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Why Does Building a High-Performing Organization Matter?

I am writing this on Labor Day 2020, thinking about the work our firm does to build high-performing organizations. I want to address two questions:

Why does building a high-performing organization matter? And what’s the connection between that work and Labor Day?

Philosophers would argue I should start with the end itself – the intended result. I’ll offer three reasons why building a high-performing organization is an important end in itself:

  1. High-performing organizations (HPOs) create more value for their customers and users, which leads to a virtuous cycle of financial sustainability and predictable income for all employees and returns for shareholders (if you have shareholders).[1]
  2. A high-performing organization better meets our individual needs as employees: Study after study shows that, like Maslow’s pyramid, once the basic need of income is met, we work for higher-order reasons: Because we are committed to a cause, because it brings us recognition, and because it “actualizes” us in some meaningful ways. As you’ll see in a moment, you can’t have a high-performing organization unless these values are in place.
  3. Beyond meeting our individual needs, working at a high-performing organization is simply more fun. The organization’s success breeds a sense of personal success and accomplishment. People can be more innovative when they’re having fun. It’s also a formula for further wins.

That’s why on Labor Day I believe everyone should be thinking about how to build high-performing organizations. It’s something everyone has to do together – from frontline workers to senior managers and everyone in between. Everyone benefits in the three important ways I’ve just listed.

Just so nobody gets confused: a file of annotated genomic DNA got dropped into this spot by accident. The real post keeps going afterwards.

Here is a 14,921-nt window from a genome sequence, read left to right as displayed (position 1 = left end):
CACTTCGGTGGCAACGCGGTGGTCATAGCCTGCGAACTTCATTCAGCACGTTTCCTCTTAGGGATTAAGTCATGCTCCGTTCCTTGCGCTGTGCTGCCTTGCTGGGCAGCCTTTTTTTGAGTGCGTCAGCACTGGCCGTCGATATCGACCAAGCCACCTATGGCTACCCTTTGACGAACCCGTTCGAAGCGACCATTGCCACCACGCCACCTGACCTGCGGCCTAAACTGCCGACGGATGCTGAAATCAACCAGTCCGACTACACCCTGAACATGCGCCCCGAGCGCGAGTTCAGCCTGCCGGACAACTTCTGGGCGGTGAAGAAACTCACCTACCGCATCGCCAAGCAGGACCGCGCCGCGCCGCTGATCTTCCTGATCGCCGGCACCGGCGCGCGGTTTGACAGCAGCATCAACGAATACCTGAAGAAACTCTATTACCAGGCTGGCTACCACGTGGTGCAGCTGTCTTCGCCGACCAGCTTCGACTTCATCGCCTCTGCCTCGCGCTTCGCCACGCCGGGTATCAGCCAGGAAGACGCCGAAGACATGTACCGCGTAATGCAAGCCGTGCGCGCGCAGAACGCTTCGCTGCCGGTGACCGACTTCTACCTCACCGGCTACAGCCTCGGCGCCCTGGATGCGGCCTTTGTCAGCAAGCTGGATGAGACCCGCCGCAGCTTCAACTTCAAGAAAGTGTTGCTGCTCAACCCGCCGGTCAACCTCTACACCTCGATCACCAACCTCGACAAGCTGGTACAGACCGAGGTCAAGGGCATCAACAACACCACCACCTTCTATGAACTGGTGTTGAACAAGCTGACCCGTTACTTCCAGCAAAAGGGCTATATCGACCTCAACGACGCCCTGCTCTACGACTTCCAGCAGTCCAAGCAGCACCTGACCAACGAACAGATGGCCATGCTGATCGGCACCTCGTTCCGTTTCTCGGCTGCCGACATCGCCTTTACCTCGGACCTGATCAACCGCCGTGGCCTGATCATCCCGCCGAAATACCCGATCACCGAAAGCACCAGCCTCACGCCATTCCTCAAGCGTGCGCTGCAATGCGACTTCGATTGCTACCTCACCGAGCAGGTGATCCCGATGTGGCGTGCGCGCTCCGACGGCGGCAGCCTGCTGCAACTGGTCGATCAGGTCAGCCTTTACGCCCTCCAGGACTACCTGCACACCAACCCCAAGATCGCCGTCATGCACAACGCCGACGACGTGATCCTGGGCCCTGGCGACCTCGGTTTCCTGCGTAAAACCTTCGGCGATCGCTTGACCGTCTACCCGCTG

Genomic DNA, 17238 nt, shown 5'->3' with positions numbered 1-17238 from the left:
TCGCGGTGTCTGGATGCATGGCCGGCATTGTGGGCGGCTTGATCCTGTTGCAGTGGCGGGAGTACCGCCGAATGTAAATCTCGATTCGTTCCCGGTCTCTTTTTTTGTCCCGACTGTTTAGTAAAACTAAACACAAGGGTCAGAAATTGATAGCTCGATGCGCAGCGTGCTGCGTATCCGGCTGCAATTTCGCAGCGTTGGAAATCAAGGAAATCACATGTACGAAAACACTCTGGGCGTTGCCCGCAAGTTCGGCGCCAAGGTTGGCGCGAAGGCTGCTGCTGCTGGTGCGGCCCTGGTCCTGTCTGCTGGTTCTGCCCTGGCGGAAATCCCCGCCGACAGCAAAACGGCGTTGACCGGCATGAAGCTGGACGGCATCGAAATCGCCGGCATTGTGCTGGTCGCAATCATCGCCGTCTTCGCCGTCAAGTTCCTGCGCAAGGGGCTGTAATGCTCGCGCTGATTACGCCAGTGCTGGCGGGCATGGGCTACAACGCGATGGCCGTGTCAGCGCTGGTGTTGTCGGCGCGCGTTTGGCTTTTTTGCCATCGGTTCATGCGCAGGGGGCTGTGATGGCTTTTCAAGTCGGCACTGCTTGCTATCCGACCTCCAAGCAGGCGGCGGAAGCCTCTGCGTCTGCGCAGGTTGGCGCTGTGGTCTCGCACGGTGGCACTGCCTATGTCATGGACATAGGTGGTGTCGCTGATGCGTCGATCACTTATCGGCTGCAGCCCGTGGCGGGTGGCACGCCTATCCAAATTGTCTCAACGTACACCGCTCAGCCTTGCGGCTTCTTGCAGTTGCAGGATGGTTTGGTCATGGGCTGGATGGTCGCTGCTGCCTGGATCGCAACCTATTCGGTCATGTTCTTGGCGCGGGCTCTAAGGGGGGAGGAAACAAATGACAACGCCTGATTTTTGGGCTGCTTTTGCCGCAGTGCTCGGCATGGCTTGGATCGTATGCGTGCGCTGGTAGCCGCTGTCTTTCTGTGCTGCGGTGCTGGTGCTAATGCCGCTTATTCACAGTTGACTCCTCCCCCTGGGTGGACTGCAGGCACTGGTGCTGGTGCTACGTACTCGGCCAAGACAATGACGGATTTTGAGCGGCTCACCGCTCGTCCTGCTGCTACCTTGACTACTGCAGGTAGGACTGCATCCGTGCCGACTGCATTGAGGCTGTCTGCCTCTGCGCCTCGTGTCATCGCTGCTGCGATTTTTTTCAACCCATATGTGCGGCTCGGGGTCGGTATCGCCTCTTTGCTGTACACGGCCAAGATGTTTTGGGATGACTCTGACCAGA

[1] One might argue that shareholders have overly benefitted over the past 30 years at the expense of employees – but I would argue that a true HPO recognizes the importance of compensating people well in order to retain talented employees.

Exactly how does one go about building a high-performing organization?

This goes to the very purpose of our firm, which is to develop leaders and leading organizations. It starts with understanding how to build a well-functioning society. If 250 years of economic history have taught us anything, it’s that a well-functioning society and healthy economy are built on a set of checks and balances. Among them are technological innovation, free movement of labor and capital, and regulations aimed at protecting individual rights, curbing bad actors, and protecting things that markets don’t protect, like the air we breathe and water we drink.

What are the equivalent checks and balances in a high-performing organization?

I think there are five forces that work in concert in to create balance:

  1. The organization must have a clear purpose and core values – along with clear goals, objectives and plans aimed at achieving that purpose and sustaining those values.
  2. It needs quantifiable metrics and targets that can be used to track progress objectively.